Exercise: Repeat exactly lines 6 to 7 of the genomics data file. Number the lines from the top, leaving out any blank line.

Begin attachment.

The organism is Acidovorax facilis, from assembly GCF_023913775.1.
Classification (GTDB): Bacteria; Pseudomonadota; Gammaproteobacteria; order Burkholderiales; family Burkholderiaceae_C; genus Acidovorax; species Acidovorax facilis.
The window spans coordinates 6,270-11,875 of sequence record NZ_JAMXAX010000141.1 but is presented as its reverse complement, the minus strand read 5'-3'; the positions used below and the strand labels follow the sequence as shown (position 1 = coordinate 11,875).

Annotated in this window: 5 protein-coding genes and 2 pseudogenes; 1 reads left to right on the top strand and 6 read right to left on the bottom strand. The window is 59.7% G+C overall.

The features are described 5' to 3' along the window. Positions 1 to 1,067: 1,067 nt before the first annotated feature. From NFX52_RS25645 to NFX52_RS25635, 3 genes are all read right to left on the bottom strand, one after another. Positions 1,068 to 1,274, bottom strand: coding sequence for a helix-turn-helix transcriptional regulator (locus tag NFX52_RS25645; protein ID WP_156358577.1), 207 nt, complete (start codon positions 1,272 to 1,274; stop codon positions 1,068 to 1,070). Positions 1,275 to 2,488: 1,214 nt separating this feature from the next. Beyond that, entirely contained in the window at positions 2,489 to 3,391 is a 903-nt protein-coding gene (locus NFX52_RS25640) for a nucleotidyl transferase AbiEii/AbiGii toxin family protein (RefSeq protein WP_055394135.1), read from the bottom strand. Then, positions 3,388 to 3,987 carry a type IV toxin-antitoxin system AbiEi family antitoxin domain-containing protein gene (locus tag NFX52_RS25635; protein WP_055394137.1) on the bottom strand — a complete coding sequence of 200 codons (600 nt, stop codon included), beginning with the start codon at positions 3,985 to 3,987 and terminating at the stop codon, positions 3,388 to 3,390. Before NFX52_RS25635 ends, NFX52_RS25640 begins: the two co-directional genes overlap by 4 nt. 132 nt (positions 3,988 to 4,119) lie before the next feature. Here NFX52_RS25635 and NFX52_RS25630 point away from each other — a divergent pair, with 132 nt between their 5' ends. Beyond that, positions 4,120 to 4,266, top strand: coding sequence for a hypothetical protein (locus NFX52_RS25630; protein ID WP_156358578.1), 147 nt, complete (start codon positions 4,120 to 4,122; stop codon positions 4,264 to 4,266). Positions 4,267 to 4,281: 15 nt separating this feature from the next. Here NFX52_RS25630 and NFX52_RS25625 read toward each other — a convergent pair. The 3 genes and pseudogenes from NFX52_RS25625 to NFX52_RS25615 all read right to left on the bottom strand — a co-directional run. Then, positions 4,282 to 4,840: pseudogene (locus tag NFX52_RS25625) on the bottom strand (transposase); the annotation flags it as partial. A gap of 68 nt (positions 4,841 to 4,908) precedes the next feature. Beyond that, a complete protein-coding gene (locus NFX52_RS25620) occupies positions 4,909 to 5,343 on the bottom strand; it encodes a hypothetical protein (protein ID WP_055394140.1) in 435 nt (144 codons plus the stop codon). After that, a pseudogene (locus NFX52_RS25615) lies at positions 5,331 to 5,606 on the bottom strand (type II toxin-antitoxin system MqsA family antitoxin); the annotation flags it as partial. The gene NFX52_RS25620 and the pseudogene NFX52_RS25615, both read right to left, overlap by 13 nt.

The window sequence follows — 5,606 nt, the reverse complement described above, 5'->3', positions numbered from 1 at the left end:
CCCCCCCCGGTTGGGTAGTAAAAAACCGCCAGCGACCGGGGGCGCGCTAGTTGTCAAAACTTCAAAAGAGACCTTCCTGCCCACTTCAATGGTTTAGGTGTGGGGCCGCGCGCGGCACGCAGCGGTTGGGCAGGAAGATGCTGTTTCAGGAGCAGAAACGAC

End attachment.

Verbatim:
The window sequence follows — 5,606 nt, the reverse complement described above, 5'->3', positions numbered from 1 at the left end:
CCCCCCCCGGTTGGGTAGTAAAAAACCGCCAGCGACCGGGGGCGCGCTAGTTGTCAAAACTTCAAAAGAGACCTTCCTGCCCACTTCAATGGTTTAGGTGTGGGGCCGCGCGCGGCACGCAGCGGTTGGGCAGGAAGATGCTGTTTCAGGAGCAGAAACGAC